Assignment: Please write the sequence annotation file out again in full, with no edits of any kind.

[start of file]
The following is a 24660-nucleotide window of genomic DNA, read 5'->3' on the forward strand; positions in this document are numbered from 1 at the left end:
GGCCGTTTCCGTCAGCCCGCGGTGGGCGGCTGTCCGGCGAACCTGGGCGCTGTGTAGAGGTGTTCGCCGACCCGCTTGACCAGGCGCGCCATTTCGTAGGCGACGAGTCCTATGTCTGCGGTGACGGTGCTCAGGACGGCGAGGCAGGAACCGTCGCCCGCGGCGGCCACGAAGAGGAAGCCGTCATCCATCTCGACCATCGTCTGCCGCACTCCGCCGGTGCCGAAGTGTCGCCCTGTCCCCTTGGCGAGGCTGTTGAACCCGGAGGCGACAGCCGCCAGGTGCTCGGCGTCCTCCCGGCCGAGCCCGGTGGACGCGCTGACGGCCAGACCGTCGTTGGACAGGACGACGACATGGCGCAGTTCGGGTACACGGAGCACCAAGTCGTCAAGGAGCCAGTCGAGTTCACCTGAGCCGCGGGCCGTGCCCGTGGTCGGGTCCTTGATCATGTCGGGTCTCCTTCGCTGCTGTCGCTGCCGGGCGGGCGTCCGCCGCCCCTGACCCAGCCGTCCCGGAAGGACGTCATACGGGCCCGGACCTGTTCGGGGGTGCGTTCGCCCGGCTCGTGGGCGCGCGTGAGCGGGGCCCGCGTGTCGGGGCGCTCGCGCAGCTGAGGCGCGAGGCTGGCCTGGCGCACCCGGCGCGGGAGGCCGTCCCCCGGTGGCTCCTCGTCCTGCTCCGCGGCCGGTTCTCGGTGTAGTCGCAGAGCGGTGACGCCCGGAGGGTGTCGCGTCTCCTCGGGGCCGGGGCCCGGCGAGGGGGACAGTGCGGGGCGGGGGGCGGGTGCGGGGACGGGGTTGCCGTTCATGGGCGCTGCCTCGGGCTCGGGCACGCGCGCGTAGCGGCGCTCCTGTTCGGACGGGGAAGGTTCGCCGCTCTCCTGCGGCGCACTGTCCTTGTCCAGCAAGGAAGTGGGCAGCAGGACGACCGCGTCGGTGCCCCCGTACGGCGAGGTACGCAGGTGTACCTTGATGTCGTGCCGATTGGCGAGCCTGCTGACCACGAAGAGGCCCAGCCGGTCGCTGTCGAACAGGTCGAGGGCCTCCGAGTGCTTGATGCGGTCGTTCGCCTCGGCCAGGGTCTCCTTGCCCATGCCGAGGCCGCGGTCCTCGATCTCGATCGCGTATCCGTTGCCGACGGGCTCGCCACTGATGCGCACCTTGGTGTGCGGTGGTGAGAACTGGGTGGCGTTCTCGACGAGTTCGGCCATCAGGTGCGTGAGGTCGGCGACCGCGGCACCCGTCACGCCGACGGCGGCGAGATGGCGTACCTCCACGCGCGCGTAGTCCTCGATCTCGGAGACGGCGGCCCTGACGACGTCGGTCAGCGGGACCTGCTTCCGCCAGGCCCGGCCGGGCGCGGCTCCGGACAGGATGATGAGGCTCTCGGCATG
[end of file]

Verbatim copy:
The following is a 24660-nucleotide window of genomic DNA, read 5'->3' on the forward strand; positions in this document are numbered from 1 at the left end:
GGCCGTTTCCGTCAGCCCGCGGTGGGCGGCTGTCCGGCGAACCTGGGCGCTGTGTAGAGGTGTTCGCCGACCCGCTTGACCAGGCGCGCCATTTCGTAGGCGACGAGTCCTATGTCTGCGGTGACGGTGCTCAGGACGGCGAGGCAGGAACCGTCGCCCGCGGCGGCCACGAAGAGGAAGCCGTCATCCATCTCGACCATCGTCTGCCGCACTCCGCCGGTGCCGAAGTGTCGCCCTGTCCCCTTGGCGAGGCTGTTGAACCCGGAGGCGACAGCCGCCAGGTGCTCGGCGTCCTCCCGGCCGAGCCCGGTGGACGCGCTGACGGCCAGACCGTCGTTGGACAGGACGACGACATGGCGCAGTTCGGGTACACGGAGCACCAAGTCGTCAAGGAGCCAGTCGAGTTCACCTGAGCCGCGGGCCGTGCCCGTGGTCGGGTCCTTGATCATGTCGGGTCTCCTTCGCTGCTGTCGCTGCCGGGCGGGCGTCCGCCGCCCCTGACCCAGCCGTCCCGGAAGGACGTCATACGGGCCCGGACCTGTTCGGGGGTGCGTTCGCCCGGCTCGTGGGCGCGCGTGAGCGGGGCCCGCGTGTCGGGGCGCTCGCGCAGCTGAGGCGCGAGGCTGGCCTGGCGCACCCGGCGCGGGAGGCCGTCCCCCGGTGGCTCCTCGTCCTGCTCCGCGGCCGGTTCTCGGTGTAGTCGCAGAGCGGTGACGCCCGGAGGGTGTCGCGTCTCCTCGGGGCCGGGGCCCGGCGAGGGGGACAGTGCGGGGCGGGGGGCGGGTGCGGGGACGGGGTTGCCGTTCATGGGCGCTGCCTCGGGCTCGGGCACGCGCGCGTAGCGGCGCTCCTGTTCGGACGGGGAAGGTTCGCCGCTCTCCTGCGGCGCACTGTCCTTGTCCAGCAAGGAAGTGGGCAGCAGGACGACCGCGTCGGTGCCCCCGTACGGCGAGGTACGCAGGTGTACCTTGATGTCGTGCCGATTGGCGAGCCTGCTGACCACGAAGAGGCCCAGCCGGTCGCTGTCGAACAGGTCGAGGGCCTCCGAGTGCTTGATGCGGTCGTTCGCCTCGGCCAGGGTCTCCTTGCCCATGCCGAGGCCGCGGTCCTCGATCTCGATCGCGTATCCGTTGCCGACGGGCTCGCCACTGATGCGCACCTTGGTGTGCGGTGGTGAGAACTGGGTGGCGTTCTCGACGAGTTCGGCCATCAGGTGCGTGAGGTCGGCGACCGCGGCACCCGTCACGCCGACGGCGGCGAGATGGCGTACCTCCACGCGCGCGTAGTCCTCGATCTCGGAGACGGCGGCCCTGACGACGTCGGTCAGCGGGACCTGCTTCCGCCAGGCCCGGCCGGGCGCGGCTCCGGACAGGATGATGAGGCTCTCGGCATG